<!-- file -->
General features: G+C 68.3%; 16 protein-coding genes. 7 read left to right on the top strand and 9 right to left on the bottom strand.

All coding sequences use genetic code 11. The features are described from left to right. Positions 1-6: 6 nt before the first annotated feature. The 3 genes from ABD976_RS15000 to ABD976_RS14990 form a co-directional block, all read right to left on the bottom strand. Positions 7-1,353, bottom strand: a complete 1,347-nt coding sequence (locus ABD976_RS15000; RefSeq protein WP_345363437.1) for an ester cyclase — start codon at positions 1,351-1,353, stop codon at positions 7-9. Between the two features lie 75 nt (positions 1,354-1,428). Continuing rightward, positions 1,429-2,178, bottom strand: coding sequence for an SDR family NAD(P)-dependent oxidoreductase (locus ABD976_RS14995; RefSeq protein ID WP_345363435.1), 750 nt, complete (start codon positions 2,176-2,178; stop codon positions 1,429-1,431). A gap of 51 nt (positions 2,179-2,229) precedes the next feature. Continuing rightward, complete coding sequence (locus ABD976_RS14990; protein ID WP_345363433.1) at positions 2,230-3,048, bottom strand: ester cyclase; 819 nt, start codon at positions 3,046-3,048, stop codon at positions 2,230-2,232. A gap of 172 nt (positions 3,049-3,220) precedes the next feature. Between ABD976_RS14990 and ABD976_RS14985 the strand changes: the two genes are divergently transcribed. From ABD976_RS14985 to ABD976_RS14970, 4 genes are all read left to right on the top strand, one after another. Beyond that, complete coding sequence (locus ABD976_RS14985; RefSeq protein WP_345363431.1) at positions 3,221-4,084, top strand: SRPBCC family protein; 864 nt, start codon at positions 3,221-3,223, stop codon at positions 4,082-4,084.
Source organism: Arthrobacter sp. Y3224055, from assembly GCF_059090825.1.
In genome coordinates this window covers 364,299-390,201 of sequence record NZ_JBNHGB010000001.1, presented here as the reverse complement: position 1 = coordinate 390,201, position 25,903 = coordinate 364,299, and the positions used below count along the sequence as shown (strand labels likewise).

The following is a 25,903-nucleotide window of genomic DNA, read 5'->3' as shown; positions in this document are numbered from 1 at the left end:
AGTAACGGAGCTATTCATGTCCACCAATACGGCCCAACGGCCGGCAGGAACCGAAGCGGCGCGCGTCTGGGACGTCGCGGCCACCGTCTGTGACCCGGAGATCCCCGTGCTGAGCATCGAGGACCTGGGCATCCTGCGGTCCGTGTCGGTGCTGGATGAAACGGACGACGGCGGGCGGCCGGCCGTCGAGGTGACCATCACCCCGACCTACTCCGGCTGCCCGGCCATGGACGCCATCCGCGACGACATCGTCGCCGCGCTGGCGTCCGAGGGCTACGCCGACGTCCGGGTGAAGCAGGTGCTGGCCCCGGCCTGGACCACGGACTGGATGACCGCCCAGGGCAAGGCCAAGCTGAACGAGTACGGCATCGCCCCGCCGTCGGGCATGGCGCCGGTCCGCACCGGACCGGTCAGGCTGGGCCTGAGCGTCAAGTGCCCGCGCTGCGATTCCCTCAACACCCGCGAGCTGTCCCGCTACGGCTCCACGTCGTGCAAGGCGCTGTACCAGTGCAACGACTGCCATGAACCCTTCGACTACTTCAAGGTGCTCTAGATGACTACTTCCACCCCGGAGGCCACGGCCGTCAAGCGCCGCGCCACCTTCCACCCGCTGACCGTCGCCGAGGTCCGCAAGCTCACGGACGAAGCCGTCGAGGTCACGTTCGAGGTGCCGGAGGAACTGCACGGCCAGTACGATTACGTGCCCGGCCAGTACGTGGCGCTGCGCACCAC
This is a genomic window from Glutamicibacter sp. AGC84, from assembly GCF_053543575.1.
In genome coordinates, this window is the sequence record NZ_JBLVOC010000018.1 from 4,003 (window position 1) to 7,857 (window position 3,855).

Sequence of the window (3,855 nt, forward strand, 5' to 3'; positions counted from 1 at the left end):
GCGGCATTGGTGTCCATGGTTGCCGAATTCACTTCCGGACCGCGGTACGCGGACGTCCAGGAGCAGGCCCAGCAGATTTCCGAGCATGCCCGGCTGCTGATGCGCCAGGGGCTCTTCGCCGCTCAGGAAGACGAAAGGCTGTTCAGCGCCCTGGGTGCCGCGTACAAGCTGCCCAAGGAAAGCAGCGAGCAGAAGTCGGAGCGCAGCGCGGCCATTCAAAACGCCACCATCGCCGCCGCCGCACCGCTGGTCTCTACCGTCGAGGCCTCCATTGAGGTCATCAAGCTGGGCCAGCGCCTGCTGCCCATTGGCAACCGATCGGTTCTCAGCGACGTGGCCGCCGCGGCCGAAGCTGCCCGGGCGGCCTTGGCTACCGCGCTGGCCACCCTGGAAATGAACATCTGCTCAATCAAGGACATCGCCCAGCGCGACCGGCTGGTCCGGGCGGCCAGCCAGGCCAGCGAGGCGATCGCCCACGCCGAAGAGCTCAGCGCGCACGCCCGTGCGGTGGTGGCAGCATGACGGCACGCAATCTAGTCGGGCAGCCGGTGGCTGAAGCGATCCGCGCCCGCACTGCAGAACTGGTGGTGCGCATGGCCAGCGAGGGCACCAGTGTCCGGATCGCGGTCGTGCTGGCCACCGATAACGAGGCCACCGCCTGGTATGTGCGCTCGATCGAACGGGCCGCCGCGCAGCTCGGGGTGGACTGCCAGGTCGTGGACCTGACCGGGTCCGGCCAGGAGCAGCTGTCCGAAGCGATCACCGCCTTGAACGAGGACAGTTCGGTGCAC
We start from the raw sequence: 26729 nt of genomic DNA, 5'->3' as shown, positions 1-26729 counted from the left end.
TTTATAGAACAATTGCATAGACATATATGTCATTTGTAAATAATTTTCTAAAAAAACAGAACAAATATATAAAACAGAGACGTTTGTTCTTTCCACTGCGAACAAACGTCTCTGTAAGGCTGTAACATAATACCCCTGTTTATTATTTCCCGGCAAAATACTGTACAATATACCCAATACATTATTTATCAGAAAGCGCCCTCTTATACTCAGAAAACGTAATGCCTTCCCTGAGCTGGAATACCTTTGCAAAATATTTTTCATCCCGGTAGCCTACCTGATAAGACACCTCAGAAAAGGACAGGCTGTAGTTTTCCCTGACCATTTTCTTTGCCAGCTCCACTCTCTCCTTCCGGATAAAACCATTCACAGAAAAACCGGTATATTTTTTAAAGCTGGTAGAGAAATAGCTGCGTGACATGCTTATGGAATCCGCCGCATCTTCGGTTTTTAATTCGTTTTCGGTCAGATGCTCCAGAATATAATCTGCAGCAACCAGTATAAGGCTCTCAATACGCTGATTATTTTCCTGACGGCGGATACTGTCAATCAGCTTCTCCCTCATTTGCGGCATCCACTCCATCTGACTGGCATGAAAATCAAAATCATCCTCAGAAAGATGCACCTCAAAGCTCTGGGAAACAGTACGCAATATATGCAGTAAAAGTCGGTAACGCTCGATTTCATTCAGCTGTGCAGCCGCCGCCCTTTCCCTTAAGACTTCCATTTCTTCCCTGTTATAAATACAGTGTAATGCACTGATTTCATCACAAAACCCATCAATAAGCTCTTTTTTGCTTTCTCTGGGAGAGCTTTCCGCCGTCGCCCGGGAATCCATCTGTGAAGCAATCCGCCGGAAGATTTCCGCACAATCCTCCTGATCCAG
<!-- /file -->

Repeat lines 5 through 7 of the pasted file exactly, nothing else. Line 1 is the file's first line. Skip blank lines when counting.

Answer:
The following is a 25,903-nucleotide window of genomic DNA, read 5'->3' as shown; positions in this document are numbered from 1 at the left end:
AGTAACGGAGCTATTCATGTCCACCAATACGGCCCAACGGCCGGCAGGAACCGAAGCGGCGCGCGTCTGGGACGTCGCGGCCACCGTCTGTGACCCGGAGATCCCCGTGCTGAGCATCGAGGACCTGGGCATCCTGCGGTCCGTGTCGGTGCTGGATGAAACGGACGACGGCGGGCGGCCGGCCGTCGAGGTGACCATCACCCCGACCTACTCCGGCTGCCCGGCCATGGACGCCATCCGCGACGACATCGTCGCCGCGCTGGCGTCCGAGGGCTACGCCGACGTCCGGGTGAAGCAGGTGCTGGCCCCGGCCTGGACCACGGACTGGATGACCGCCCAGGGCAAGGCCAAGCTGAACGAGTACGGCATCGCCCCGCCGTCGGGCATGGCGCCGGTCCGCACCGGACCGGTCAGGCTGGGCCTGAGCGTCAAGTGCCCGCGCTGCGATTCCCTCAACACCCGCGAGCTGTCCCGCTACGGCTCCACGTCGTGCAAGGCGCTGTACCAGTGCAACGACTGCCATGAACCCTTCGACTACTTCAAGGTGCTCTAGATGACTACTTCCACCCCGGAGGCCACGGCCGTCAAGCGCCGCGCCACCTTCCACCCGCTGACCGTCGCCGAGGTCCGCAAGCTCACGGACGAAGCCGTCGAGGTCACGTTCGAGGTGCCGGAGGAACTGCACGGCCAGTACGATTACGTGCCCGGCCAGTACGTGGCGCTGCGCACCAC
This is a genomic window from Glutamicibacter sp. AGC84, from assembly GCF_053543575.1.